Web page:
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Causes of Saturation & Saturation Processes

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  • 0:01 Saturation
  • 1:47 Causes of Saturation
  • 3:30 Condensation Nuclei &…
  • 5:06 Types of Ice Nucleation
  • 6:36 Lesson Summary
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Lesson Transcript
Instructor: Julie Zundel

Julie has taught high school Zoology, Biology, Physical Science and Chem Tech. She has a Bachelor of Science in Biology and a Master of Education.

Have you ever wondered what happens to water vapor in the air around you? This lesson will explore saturation, or what happens when the air can't hold anymore water.

Saturation

You're about to go on a whirlwind adventure following a water molecule around! Now, all water molecules look the same, so we'll need to keep track of your water molecule, so let's call him Wally Water Molecule, or just Wally for short. It's probably hard to believe, but Wally is going to become lots of things, from water in a lake to an ice crystal in the atmosphere!

Before we head out, let's get a few things straight about water. You probably already know that water can exist as a solid (ice), a liquid and as a gas (water vapor), but did you know that all three forms can exist in the atmosphere? I know it's strange to think of ice in the atmosphere, but it can happen, as you'll see shortly.

Let's start our tour in the lake where Wally and his friends are all liquid. It won't take us long to observe some evaporation, or the change from a liquid to a gas. And just like that, some of our lake water is water vapor, a gas. You'll notice Wally is happily bouncing around in the atmosphere now (please see the video at 01:03 for the illustration).

You might also notice some of Wally's friends undergoing condensation, or the change from a gas to a liquid. You can see condensation as dew on plant leaves or even as water droplets on the outside of a cold mug on a hot day.

Condensation and evaporation are going on all of the time, but at some point, the air becomes saturated, meaning the rate of evaporation is the same as the rate of condensation. In other words, the air can't hold any more water vapor at that temperature and pressure, so if any liquid water molecules become water vapor, the same amount of water vapor must condense and return to a liquid. As the air gets closer to becoming saturated, it feels more and more humid.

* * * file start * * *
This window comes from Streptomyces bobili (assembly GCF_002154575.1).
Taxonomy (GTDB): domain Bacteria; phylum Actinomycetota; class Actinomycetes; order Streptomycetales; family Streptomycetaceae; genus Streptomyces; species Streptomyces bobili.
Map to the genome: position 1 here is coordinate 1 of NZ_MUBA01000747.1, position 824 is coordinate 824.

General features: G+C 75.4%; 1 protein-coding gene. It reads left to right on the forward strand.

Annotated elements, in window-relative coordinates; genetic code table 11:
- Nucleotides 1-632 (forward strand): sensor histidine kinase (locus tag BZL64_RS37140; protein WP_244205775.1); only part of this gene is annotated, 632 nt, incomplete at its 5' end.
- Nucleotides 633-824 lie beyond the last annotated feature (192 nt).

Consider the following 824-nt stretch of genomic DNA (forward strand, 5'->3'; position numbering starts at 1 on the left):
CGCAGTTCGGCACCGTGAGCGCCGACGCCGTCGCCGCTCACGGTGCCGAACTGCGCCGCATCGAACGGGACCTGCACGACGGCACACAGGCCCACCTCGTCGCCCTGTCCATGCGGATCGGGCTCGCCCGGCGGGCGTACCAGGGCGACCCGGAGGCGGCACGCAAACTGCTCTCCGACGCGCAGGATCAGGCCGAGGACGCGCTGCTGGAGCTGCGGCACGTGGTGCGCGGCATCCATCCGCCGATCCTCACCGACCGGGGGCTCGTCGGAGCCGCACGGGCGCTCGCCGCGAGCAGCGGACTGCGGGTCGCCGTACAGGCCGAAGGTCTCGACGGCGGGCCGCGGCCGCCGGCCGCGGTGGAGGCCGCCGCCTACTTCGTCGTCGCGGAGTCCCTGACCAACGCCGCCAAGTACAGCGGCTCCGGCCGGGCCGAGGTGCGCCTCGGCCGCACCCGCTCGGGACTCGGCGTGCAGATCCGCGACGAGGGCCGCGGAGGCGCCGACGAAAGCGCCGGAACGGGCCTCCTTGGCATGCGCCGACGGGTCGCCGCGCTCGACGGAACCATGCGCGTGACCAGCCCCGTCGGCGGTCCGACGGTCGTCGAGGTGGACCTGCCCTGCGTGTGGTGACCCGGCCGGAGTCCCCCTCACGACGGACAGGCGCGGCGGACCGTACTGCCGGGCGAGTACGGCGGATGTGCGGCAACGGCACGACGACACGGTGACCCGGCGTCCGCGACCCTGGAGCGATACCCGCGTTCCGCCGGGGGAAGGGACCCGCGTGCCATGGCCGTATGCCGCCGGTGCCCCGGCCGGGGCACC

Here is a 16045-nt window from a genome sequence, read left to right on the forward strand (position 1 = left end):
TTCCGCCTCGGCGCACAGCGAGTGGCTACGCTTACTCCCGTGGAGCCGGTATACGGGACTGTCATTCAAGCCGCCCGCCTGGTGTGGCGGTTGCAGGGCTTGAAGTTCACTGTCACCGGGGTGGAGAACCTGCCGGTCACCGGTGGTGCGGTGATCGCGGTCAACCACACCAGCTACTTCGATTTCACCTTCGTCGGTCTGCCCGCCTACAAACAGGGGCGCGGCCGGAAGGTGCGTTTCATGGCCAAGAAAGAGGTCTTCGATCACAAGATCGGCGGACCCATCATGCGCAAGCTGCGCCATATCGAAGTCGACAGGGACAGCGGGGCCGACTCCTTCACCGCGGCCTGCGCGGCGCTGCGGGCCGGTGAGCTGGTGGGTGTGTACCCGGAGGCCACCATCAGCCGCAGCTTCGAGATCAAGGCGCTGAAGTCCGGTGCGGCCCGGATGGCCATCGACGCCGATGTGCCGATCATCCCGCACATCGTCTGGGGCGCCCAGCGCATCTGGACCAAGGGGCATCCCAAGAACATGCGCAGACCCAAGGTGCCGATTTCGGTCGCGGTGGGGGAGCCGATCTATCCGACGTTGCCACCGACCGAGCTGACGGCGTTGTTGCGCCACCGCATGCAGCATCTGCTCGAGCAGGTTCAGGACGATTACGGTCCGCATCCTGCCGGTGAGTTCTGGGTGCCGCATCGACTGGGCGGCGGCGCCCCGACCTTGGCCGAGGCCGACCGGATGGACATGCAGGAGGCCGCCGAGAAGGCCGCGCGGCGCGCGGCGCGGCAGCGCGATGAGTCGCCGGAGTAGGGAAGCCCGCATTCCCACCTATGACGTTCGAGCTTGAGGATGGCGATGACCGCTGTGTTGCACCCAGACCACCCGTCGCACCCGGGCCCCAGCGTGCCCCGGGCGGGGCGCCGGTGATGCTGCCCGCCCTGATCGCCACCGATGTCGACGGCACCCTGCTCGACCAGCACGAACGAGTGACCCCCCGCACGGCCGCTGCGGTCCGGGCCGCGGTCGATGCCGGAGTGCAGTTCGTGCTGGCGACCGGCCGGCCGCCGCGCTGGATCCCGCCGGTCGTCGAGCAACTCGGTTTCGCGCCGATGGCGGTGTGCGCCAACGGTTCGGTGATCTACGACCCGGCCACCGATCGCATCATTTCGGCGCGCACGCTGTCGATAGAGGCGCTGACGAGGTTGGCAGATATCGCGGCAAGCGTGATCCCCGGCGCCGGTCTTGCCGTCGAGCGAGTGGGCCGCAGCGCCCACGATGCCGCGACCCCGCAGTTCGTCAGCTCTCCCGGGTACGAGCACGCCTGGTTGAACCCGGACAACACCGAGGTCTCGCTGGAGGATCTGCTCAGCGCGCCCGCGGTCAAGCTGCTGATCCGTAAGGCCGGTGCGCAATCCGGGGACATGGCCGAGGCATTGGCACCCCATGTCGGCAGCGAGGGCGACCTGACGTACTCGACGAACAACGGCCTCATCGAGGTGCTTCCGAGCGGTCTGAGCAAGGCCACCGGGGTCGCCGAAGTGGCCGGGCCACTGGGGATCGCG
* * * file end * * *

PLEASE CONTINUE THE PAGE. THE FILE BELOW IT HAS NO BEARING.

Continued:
Causes of Saturation

So, what causes the air to become saturated? Good question. There are actually a few ways air can become saturated, so let's take a moment to investigate each.

1. Air becomes saturated due to evaporation.

Of course, this makes sense because in order for water vapor to enter the atmosphere, evaporation needs to occur. Evaporation is impacted by temperature, so if it's hot, the molecules move faster and are more likely to become a gas.

2. Air can also become saturated if it's cooled.

Colder air can hold less water vapor, so if you cool some hot air that is not saturated, it will eventually become saturated. Now, technically, this is a little more complicated, and it's not the air that 'holds' the water vapor, but more water vapor can be found in warmer air versus colder air, which is the take home message.

Air can cool for various reasons. For example, after the sun sets, the ground cools, which cools the air close to the earth's surface, causing it to reach saturation. Or, as a parcel of air rises, it will cool and expand as it gets higher in the atmosphere thus reaching its saturation point.

3. The mixing of two unsaturated air masses can create a saturated air parcel.

In this case, the two air masses are not saturated, but when they mix, they become saturated. For example, let's say you have cold air sitting above a warm body of water. As the water evaporates, it adds more water vapor to the cold air, causing it to become saturated. Before this mixing, the cold air was not saturated nor was the air with the water vapor from the lake. But after mixing, the cold air gained enough water vapor to reach saturation.

Condensation Nuclei and Ice Nuclei

Let's talk a little more about condensation. In order for our water vapor to condense, a couple of things need to occur.

  1. Air needs to be cooled to its saturation point where the air can't hold any more water vapor molecules.
  2. There needs to be something for the water vapor to condense on. For example, we mentioned the dew and the water forming on the mug from before. Both the plants and the mug are the things the water condensed on.

But what happens when condensation happens in the atmosphere where there are no plants or mugs? Let's check back with Wally, who is still happily bouncing around in the atmosphere.

Sometimes Wally and his friends can bump into nuclei in the atmosphere. Nuclei are tiny particles, like salt, pollen, bacteria, ash or dust, that give water vapor a surface to condense on. The nuclei acts like the plant or the mug back on the ground. There are different types of nuclei, depending on what type of particle forms.

For example, there are condensation nuclei and ice nuclei. The condensation nuclei are tiny particles that water vapor can condense on to form liquid water, whereas ice nuclei are tiny particles that the water vapor or liquid water can freeze on to form ice crystals. Both condensation nuclei and ice nuclei help nucleation to occur, or the changing from one state to another due to nuclei.

So, what happens when water vapor in the atmosphere condenses or freezes? Well, Wally might become the starting material for a cloud or ice fog. He might even become rain, snow or hail!

Types of Ice Nucleation

Ice nucleation, or the change from water vapor or water to ice, can occur via several different methods. So, let's follow Wally through each one.

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